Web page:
It was kind of disconcerting to hear Alec Baldwin and David Letterman this week discussing their love of old films, with Dave adding they start getting good only from after 1934. Say whaaa? Dude, Acidemic readers know the best cinematic times are the eras Letterman doesn't like, the post-silent/pre-code era of 1929-1934, before the code crushed womankind and made her wear ridiculous aprons and act wholesome, in ways bourgeois woman's groups felt would be better for the 'masses.' Here's some 90 proof good stuff, before they gummed the works:
THE SECRET 6
1931 - ***
Wallace Beery gets top billing in this protean MGM gangster drama set in gritty downtown Chicago (there's some chilling stockyard tracking shots). Hard to believe Beery was once a huge box office draw, playing burly ruffians opposite Jackie Cooper or Marie Dressler; he had a certain gruff charm sure, but when he left, he took the hopes of big ugly lugs to make A-list money with him. Here he plays a ruffian stockyard worker nicknamed "Slaughterhouse" who leaves off hog killing to become a gangster (prohibition made it a sound career move), eventually running for mayor on the "pig-sticker" ticket, with the stockyards howling and mooing away behind his podium.
Andre Bazin would approve of this film since it operates on a loose semi-documentary style: lots of interiors packed with extras and activity and a sense of real time via long uninterrupted takes in medium frame. Everyone speaks slowly and carefully for the early sound equipment. If nothing else it makes for an invaluable record of Chicago in the actual prohibition era: press rooms, stockyards, nightclubs, bottling plants, breweries, various ways to stash and distribute (putting bottles inside other things for delivery, etc.) money changing hands, receipt tallying, shakedowns, political rallies, checks being written, highjacking, and blackmail. Lewis Stone is his bitter Irish rival, Jean Harlow a sexy nightclub hatcheck girl whose real job is to hook reporters so they glorify the gangsters in the press, and Clark Gable a two-timing no good rat finkwhyIoughtta.... who tips off her latest patsy.
1931 - ** 1/2
Thanks to the light touch of director Gregory La Cava this soggy farce is pretty light on its feet, even with excessive early sound hiss and TCM's print all but faded to light uniform grey. Mary Astor plays a martyrishly modern upscale wife who comes home from a trip abroad--faithful to her husband Don (Robert Ames) all the while--only to find he's taken up with a blonde gold digger (Noel Francis), and her claw-hooked mother (Gladys Gale). Once again the gender neutral fuddy-duddy-isms of Edward Everett Horton attempt to liven the stiltedness. He comes to pick Mary Astor up from the docks in a huge crowd scene there's a brief, horrifying minute when I thought he was the husband Astor's been boasting of to her would-be lover Sir Guy Harrington (John Halliday) during the voyage. Things get better when the blonde gold digger hits it off with Sir Guy during a strangely sexy bicycle ride. Dewy, wild-eyed and seductive, she really wakes up the film in this scene, the exercise perhaps kicking in the bootleg backstage hooch in her system, but the zzz's are never far behind, struggling to catch up like Edward Everett Horton on a girl's bike.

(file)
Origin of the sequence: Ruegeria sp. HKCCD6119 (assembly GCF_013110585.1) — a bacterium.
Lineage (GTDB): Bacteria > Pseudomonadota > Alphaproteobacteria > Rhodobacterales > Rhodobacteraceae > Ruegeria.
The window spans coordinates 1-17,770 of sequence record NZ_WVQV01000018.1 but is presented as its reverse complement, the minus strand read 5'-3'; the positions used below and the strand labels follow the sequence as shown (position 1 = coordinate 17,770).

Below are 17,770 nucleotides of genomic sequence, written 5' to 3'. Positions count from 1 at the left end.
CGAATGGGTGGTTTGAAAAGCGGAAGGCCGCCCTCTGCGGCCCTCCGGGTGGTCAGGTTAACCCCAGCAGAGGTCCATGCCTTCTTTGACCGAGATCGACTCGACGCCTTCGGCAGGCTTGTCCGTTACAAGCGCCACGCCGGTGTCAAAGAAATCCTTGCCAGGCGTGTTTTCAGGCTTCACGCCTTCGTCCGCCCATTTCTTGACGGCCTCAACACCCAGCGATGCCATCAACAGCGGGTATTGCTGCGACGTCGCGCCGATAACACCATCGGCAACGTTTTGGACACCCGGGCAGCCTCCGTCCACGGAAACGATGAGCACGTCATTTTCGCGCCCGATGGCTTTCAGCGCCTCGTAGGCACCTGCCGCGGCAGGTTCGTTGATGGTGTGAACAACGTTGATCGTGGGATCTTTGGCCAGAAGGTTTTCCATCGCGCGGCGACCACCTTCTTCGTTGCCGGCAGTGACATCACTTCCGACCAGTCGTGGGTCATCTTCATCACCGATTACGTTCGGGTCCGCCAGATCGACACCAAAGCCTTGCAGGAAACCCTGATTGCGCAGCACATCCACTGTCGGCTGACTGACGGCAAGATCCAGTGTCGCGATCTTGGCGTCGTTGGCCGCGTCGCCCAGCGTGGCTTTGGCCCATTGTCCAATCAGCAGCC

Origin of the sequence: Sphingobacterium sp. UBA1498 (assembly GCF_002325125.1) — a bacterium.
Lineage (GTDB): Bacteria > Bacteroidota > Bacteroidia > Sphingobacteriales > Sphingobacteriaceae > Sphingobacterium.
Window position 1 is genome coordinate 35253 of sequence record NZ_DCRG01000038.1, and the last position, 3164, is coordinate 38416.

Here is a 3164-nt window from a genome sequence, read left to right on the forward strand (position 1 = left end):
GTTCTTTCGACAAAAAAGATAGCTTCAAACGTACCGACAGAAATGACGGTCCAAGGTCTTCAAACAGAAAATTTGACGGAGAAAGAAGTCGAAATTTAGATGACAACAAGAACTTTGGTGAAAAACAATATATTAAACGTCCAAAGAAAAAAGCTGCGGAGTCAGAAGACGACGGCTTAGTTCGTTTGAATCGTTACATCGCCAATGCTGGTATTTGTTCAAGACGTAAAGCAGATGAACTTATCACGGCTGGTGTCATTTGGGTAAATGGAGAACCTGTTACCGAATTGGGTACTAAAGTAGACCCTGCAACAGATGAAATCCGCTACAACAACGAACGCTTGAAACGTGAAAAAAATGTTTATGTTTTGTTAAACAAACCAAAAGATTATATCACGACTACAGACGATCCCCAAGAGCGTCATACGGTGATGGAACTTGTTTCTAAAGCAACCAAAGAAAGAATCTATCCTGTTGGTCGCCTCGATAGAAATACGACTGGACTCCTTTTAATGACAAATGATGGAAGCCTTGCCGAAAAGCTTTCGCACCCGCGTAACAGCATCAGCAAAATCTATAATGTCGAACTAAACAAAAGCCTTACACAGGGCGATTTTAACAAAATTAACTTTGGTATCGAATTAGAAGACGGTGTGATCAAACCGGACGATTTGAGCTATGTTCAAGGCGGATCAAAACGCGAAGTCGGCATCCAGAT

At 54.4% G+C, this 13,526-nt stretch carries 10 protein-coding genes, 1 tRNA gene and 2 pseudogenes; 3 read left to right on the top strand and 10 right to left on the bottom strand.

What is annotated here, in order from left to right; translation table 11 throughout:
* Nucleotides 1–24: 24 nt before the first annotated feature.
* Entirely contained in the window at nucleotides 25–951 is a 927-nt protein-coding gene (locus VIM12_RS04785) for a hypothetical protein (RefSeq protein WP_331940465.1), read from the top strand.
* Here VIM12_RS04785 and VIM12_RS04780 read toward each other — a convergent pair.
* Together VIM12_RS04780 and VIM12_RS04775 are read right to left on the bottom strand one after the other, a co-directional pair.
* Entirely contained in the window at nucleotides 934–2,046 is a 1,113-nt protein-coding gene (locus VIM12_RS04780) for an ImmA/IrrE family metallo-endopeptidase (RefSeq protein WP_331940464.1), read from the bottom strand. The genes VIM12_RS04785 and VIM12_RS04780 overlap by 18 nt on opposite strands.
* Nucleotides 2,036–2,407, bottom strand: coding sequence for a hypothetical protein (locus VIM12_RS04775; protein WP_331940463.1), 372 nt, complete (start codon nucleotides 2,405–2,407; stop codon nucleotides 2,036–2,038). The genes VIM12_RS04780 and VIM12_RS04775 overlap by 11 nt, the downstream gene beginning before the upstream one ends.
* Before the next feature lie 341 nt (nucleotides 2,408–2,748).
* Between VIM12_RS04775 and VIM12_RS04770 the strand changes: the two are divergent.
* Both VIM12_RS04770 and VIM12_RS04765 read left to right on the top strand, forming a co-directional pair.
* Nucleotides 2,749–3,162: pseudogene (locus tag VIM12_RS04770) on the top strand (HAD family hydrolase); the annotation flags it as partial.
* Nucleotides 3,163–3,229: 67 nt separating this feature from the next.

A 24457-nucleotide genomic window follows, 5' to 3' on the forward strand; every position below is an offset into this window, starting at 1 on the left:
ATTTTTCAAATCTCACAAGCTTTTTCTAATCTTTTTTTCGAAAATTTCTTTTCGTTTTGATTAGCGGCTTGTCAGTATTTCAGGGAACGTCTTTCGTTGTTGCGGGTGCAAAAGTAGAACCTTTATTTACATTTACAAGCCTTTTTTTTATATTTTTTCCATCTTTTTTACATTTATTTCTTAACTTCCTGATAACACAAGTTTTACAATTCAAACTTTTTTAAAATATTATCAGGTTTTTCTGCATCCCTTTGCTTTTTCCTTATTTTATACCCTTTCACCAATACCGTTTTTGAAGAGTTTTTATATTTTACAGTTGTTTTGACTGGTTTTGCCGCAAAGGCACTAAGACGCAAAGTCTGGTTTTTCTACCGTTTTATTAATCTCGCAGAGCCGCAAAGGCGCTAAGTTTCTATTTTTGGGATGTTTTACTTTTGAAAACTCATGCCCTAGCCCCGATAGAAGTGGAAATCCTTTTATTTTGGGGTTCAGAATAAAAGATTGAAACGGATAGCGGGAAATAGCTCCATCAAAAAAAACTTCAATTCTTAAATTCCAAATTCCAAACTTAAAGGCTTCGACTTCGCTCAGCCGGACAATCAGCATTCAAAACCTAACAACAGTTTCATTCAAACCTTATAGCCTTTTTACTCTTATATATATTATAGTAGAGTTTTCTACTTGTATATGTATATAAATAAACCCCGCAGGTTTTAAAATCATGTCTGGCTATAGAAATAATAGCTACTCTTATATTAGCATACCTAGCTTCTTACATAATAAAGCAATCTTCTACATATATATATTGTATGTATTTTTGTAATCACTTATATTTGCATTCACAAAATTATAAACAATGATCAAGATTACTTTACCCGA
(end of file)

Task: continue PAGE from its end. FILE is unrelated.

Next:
TARZAN, THE APE MAN
1932 - ***1/2
1931 - ***
A Warner Brothers Cagney film with lots of good-natured slapping, BLONDE CRAZY's got a little something for everyone... to be offended by... sooner or later... like seeing James Cagney--wearing lots of white make-up and eye shadow--getting taken for a sucker by Louis Calhern during a trip to the big city. Wait... what? Louis Calhern? Senior Trentino of Sylvania? Mrs. Teasdale, I'm afraid this has forced our countries into war!
There's also an impossibly young Ray Milland as a Wall Street swine who sends Blondell tomes of love poetry (Cagney reads some of the Browning in amusing style) and look fast for a 'good luck' swastika key chain.
THE MATCH KING
1932 - ***
Thanks to TCM we've had the chance to discover a lot of pre-code stars that fell by the wayside over the years. Perhaps it's because being in the shadows helped stave off the draining of endless imitation, but seeing these guys in action at last over so many films it's like finding a holy grail that might lift current cinematic masculinity of its wussy gutter. Warren William is one such fella, here as droll and pleasingly devilish as a no-good embezzler can be in a loosely biographical portrait of Ivar Kreuger, the guy who cornered the market on matches in the 20s via counterfeit bonds and inventing the idea of 'three on a match' to help sell more boxes. There's plenty of vicarious thrills in watching the swift rise and sudden crashing fall of William's smooth talker and his literal house of matchsticks. Incidentally, David Letterman mentioned this movie in that discussion with Alec Baldwin this week, though Baldwin hadn't heard of it. Baldwin, you'd do well to absorb a little Warren in your already scintillating rogue repertoire! He's just your type. It's not after 1934, Dave, it's until.